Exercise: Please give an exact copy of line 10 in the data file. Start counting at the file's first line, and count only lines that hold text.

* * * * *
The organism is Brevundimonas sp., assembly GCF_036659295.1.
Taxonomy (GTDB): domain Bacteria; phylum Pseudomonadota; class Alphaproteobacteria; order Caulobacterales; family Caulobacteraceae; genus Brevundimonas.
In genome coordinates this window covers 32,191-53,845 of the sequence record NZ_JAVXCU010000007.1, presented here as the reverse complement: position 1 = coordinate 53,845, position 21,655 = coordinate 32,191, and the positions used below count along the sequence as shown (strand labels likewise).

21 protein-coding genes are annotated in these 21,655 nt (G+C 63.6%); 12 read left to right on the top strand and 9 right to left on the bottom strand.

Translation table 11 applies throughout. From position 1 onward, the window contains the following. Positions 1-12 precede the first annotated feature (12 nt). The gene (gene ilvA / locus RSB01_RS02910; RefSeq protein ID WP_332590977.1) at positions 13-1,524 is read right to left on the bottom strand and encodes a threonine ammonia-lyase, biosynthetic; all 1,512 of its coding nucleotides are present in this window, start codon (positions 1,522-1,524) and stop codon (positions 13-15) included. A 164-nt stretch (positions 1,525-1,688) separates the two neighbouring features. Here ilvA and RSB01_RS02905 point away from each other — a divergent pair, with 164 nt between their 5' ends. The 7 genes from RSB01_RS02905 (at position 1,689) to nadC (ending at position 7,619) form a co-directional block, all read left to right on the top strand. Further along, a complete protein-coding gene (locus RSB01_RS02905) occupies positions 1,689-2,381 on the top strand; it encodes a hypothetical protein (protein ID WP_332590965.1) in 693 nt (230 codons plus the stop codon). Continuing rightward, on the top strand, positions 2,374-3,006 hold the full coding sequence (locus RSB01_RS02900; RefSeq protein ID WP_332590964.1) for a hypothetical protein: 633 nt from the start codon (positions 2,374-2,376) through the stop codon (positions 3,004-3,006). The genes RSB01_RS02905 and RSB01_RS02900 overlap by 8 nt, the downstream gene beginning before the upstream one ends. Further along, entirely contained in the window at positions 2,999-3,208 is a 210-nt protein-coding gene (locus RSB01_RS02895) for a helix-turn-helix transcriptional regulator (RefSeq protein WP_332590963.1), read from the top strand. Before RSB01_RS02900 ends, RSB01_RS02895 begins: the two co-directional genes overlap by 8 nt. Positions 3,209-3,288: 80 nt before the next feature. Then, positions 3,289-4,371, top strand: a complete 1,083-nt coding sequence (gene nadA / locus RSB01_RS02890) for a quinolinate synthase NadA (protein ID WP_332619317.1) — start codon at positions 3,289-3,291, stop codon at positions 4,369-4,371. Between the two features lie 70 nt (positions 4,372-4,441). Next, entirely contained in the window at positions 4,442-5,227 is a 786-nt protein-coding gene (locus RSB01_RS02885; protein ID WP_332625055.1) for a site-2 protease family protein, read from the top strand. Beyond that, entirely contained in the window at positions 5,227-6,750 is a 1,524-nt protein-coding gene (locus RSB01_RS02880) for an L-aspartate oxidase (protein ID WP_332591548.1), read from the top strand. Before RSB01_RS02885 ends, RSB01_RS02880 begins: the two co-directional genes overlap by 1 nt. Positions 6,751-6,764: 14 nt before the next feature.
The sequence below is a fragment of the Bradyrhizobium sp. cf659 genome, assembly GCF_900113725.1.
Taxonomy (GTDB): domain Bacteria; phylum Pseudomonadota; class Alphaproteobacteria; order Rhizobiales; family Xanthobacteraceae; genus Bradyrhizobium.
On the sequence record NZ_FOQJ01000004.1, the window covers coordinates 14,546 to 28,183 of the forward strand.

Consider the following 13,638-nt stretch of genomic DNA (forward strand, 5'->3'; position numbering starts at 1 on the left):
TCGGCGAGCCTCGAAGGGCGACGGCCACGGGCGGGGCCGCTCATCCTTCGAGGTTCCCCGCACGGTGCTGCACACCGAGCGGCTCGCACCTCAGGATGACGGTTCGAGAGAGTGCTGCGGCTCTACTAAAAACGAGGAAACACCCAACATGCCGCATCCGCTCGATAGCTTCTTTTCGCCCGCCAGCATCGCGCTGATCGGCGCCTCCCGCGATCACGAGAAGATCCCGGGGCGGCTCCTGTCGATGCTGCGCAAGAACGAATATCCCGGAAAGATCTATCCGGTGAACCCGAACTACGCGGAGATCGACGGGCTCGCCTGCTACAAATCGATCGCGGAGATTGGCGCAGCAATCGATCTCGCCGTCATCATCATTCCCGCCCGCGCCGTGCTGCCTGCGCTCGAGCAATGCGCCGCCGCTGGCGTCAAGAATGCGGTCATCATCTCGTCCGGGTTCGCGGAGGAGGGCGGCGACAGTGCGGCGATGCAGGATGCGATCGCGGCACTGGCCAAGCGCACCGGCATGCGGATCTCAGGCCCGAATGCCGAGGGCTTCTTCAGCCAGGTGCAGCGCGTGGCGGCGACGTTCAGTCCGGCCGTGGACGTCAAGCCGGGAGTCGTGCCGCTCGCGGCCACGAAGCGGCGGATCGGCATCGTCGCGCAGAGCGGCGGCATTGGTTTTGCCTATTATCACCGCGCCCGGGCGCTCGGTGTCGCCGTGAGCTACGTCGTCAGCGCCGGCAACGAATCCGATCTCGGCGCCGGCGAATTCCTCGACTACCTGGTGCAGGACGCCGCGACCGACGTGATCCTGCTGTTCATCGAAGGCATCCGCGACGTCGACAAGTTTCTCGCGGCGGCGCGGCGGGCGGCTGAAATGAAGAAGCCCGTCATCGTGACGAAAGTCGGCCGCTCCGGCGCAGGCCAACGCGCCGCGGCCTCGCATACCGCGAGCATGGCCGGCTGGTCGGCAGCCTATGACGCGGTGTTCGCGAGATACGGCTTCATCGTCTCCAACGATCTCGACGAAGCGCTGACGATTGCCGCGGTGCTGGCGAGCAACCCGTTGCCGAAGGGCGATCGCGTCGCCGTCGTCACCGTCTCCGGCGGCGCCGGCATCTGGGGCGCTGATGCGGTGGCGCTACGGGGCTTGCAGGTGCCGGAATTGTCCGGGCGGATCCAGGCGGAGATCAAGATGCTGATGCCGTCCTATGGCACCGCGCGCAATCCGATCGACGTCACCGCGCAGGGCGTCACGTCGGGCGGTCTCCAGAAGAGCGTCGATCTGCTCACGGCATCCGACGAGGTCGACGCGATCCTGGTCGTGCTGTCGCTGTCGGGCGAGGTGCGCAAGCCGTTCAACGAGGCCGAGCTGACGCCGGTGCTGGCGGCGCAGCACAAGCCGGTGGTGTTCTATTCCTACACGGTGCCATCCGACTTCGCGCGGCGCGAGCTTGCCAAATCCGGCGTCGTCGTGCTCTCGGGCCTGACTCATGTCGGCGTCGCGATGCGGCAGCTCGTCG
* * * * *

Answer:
TCGGCGAGCCTCGAAGGGCGACGGCCACGGGCGGGGCCGCTCATCCTTCGAGGTTCCCCGCACGGTGCTGCACACCGAGCGGCTCGCACCTCAGGATGACGGTTCGAGAGAGTGCTGCGGCTCTACTAAAAACGAGGAAACACCCAACATGCCGCATCCGCTCGATAGCTTCTTTTCGCCCGCCAGCATCGCGCTGATCGGCGCCTCCCGCGATCACGAGAAGATCCCGGGGCGGCTCCTGTCGATGCTGCGCAAGAACGAATATCCCGGAAAGATCTATCCGGTGAACCCGAACTACGCGGAGATCGACGGGCTCGCCTGCTACAAATCGATCGCGGAGATTGGCGCAGCAATCGATCTCGCCGTCATCATCATTCCCGCCCGCGCCGTGCTGCCTGCGCTCGAGCAATGCGCCGCCGCTGGCGTCAAGAATGCGGTCATCATCTCGTCCGGGTTCGCGGAGGAGGGCGGCGACAGTGCGGCGATGCAGGATGCGATCGCGGCACTGGCCAAGCGCACCGGCATGCGGATCTCAGGCCCGAATGCCGAGGGCTTCTTCAGCCAGGTGCAGCGCGTGGCGGCGACGTTCAGTCCGGCCGTGGACGTCAAGCCGGGAGTCGTGCCGCTCGCGGCCACGAAGCGGCGGATCGGCATCGTCGCGCAGAGCGGCGGCATTGGTTTTGCCTATTATCACCGCGCCCGGGCGCTCGGTGTCGCCGTGAGCTACGTCGTCAGCGCCGGCAACGAATCCGATCTCGGCGCCGGCGAATTCCTCGACTACCTGGTGCAGGACGCCGCGACCGACGTGATCCTGCTGTTCATCGAAGGCATCCGCGACGTCGACAAGTTTCTCGCGGCGGCGCGGCGGGCGGCTGAAATGAAGAAGCCCGTCATCGTGACGAAAGTCGGCCGCTCCGGCGCAGGCCAACGCGCCGCGGCCTCGCATACCGCGAGCATGGCCGGCTGGTCGGCAGCCTATGACGCGGTGTTCGCGAGATACGGCTTCATCGTCTCCAACGATCTCGACGAAGCGCTGACGATTGCCGCGGTGCTGGCGAGCAACCCGTTGCCGAAGGGCGATCGCGTCGCCGTCGTCACCGTCTCCGGCGGCGCCGGCATCTGGGGCGCTGATGCGGTGGCGCTACGGGGCTTGCAGGTGCCGGAATTGTCCGGGCGGATCCAGGCGGAGATCAAGATGCTGATGCCGTCCTATGGCACCGCGCGCAATCCGATCGACGTCACCGCGCAGGGCGTCACGTCGGGCGGTCTCCAGAAGAGCGTCGATCTGCTCACGGCATCCGACGAGGTCGACGCGATCCTGGTCGTGCTGTCGCTGTCGGGCGAGGTGCGCAAGCCGTTCAACGAGGCCGAGCTGACGCCGGTGCTGGCGGCGCAGCACAAGCCGGTGGTGTTCTATTCCTACACGGTGCCATCCGACTTCGCGCGGCGCGAGCTTGCCAAATCCGGCGTCGTCGTGCTCTCGGGCCTGACTCATGTCGGCGTCGCGATGCGGCAGCTCGTCG